What is Microsoft Teams?

by | 3rd February 2017

Chat, instant messaging and collaboration in general are a staple part of everyday lives in today’s society. In keeping with that trend, it is important that this also be true of the office environment. Hence Microsoft introducing their latest offering in Office 365 – Teams.

Teams is Microsoft’s answer to a chat-based workspace completely integrated within the cloud platform that many of us are already using today, Office 365. Unlike Yammer (Microsoft’s current social media platform), Teams is much more akin to workspace solutions such as Slack and HipChat – giving users the opportunity to chat, conference call, share documents and collaborate from a simple user interface which is more likened to a conversation than a message board.

So why would you we use it? If nothing else Teams breathes a little bit of fun in the workplace but let’s start with the business aspects first. Firstly, you can access Teams from the website, the desktop app or a mobile app. For those who prefer a full-blown desktop applications over a browser-based application this may offer an advantage over applications such as Yammer. Teams is not only a great document sharing utility but also gives order and meaning to group chats.

Creating your first team is simple and only requires a few clicks, from inception to the addition of users. Once created, this automatically provisions a “site” in your company SharePoint for the team. You’re immediately presented with a conversation tab to discuss ideas in chat format, a files tab to upload any potential shared documents, and a notes tab for, well, making notes. This uses OneNote which is the unsung hero of Office 365 and something that will be covered in more detail in subsequent blogs.

Microsoft Teams screenshot

If you require different conversation streams for the same Team, subsequent ‘channels’ can be created to keep conversation segmented and on point. Connectors for other applications can also be added on a per-team basis to ensure the correct accounts for items such as Twitter are kept to the correct teams and managed properly.

Microsoft Teams screenshot

As this is all integrated with office online, any files created from the Office suite that are uploaded from the ‘files’ tab are able to be opened via Office online or the desktop app. For simple viewing of files there is even the option to add an additional tab which produces the document read-only for ease.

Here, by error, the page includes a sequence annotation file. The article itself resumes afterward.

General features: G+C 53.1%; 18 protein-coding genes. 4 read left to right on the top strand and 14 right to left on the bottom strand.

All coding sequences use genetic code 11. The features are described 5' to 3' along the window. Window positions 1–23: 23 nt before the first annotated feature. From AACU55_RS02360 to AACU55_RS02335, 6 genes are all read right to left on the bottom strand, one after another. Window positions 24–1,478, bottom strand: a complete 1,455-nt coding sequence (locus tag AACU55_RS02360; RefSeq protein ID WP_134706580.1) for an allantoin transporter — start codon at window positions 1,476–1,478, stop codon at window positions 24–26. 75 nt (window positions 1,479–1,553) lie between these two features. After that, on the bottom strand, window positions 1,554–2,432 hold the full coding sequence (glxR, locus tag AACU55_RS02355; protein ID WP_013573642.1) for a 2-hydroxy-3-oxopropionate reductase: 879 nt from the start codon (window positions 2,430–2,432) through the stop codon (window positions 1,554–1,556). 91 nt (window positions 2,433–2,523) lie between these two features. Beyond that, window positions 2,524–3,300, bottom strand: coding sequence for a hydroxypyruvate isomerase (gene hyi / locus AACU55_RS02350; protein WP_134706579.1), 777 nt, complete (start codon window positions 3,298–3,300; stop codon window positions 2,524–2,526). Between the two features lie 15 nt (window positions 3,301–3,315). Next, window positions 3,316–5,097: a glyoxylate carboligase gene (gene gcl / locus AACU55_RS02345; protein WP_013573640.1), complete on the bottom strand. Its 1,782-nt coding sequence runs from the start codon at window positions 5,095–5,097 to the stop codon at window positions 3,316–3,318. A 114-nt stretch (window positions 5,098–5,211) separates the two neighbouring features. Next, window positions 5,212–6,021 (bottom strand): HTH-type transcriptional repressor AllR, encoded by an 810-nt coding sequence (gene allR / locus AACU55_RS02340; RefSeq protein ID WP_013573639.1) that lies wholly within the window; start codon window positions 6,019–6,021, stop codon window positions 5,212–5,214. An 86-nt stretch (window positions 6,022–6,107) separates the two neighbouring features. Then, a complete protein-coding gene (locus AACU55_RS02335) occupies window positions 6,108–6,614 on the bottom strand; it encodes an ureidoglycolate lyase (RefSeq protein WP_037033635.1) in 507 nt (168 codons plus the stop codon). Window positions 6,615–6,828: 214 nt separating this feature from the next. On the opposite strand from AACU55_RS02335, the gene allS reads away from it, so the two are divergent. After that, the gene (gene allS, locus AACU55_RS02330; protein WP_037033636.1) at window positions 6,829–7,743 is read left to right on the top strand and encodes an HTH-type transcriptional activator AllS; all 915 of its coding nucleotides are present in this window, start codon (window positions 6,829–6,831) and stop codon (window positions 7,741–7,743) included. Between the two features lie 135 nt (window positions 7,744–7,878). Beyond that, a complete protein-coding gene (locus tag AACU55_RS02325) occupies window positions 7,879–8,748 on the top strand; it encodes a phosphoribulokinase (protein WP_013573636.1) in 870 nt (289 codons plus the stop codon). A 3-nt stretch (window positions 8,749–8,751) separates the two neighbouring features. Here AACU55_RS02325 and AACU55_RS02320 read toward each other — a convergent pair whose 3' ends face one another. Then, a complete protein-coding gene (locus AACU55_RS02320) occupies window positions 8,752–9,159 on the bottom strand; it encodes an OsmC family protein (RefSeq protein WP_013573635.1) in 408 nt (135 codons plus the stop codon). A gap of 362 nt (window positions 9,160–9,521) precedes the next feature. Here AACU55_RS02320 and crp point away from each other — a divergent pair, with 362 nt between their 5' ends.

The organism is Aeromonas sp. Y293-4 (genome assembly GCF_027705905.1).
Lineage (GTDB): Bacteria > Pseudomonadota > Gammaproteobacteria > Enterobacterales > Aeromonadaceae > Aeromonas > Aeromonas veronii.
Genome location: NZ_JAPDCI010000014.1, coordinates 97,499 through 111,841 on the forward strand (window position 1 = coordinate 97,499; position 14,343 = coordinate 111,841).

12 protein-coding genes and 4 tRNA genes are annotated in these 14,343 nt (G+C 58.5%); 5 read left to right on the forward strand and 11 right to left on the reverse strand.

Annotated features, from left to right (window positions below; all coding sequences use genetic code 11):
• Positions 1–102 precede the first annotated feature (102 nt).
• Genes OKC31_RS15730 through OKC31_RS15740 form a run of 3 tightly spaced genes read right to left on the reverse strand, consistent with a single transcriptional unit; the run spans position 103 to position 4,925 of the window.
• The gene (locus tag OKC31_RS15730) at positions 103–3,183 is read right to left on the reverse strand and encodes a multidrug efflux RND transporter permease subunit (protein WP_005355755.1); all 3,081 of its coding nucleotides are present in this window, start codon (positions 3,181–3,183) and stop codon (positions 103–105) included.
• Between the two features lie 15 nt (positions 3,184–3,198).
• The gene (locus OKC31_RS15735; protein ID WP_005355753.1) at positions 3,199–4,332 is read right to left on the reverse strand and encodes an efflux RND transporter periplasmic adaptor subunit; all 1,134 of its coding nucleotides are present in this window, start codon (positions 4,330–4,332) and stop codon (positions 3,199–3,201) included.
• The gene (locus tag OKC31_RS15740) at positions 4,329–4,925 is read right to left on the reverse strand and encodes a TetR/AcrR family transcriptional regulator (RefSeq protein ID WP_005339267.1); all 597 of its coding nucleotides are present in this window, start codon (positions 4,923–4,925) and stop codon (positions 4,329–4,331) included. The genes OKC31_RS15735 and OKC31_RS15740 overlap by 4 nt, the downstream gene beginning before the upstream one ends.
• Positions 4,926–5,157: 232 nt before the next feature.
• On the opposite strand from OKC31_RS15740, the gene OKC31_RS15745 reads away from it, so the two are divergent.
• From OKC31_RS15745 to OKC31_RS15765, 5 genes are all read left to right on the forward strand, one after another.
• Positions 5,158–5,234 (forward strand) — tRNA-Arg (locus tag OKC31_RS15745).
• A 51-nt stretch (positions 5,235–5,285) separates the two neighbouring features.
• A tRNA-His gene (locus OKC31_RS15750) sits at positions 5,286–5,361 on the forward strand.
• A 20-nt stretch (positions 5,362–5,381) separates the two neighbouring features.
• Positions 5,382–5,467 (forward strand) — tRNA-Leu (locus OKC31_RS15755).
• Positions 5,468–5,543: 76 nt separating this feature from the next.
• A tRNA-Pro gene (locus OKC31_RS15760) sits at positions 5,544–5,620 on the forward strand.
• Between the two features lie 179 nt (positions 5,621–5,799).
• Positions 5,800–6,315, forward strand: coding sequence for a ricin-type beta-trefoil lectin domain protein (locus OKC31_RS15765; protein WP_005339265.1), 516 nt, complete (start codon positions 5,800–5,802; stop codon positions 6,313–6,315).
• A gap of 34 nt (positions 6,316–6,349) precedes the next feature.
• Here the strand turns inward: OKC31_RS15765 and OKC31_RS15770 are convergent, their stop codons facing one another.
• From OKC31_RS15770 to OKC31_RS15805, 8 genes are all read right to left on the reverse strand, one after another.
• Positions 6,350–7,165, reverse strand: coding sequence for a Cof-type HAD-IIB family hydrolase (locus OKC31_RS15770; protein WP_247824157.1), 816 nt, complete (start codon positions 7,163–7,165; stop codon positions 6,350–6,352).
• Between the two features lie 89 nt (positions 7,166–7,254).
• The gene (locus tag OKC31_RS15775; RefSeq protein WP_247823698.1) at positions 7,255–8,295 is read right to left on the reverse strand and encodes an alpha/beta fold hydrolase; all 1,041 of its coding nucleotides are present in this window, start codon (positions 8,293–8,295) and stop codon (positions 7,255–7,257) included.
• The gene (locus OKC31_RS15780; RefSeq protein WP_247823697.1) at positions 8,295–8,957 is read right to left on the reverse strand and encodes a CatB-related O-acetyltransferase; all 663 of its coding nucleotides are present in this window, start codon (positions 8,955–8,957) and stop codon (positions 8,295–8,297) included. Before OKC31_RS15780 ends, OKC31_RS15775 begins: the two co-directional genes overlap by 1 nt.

Microsoft Teams screenshot

Another nice feature of the software is its ability to schedule and host meetings, these of course will be automatically updated into outlook and scheduled into personal calendars. Whilst all being viewable from a separate Meeting tab from the left-hand pane within the app.

The chat feature whilst similar to conversations adds Skype capabilities to enable voice and video calls. The main difference with chat is that any files uploaded to the conversation are saved directly to users’ OneDrives rather than SharePoint as the feature is not designed to be the collaborative tool as the actual Teams are.

Personally, my favourite part of teams stems from its chat function. Coming fully loaded with Emoji’s, GIFs and even its own built-in meme generator – this is one user that is sad enough to get hours of enjoyment out of making these types of pictures…

Business cat meme

Overall, I think it’s a good tool for those of us keyboard warriors from the MSN Messenger era that like chatrooms and message-boards as it’s very familiar and easy to use. The essentials are all at your fingertips and it gives things a much less ‘formal’ feel, especially the ability help team camaraderie whilst providing a platform for collaboration. I would highly recommend anyone to try it out for themselves and see how it works as a great team-tool for your organisation.

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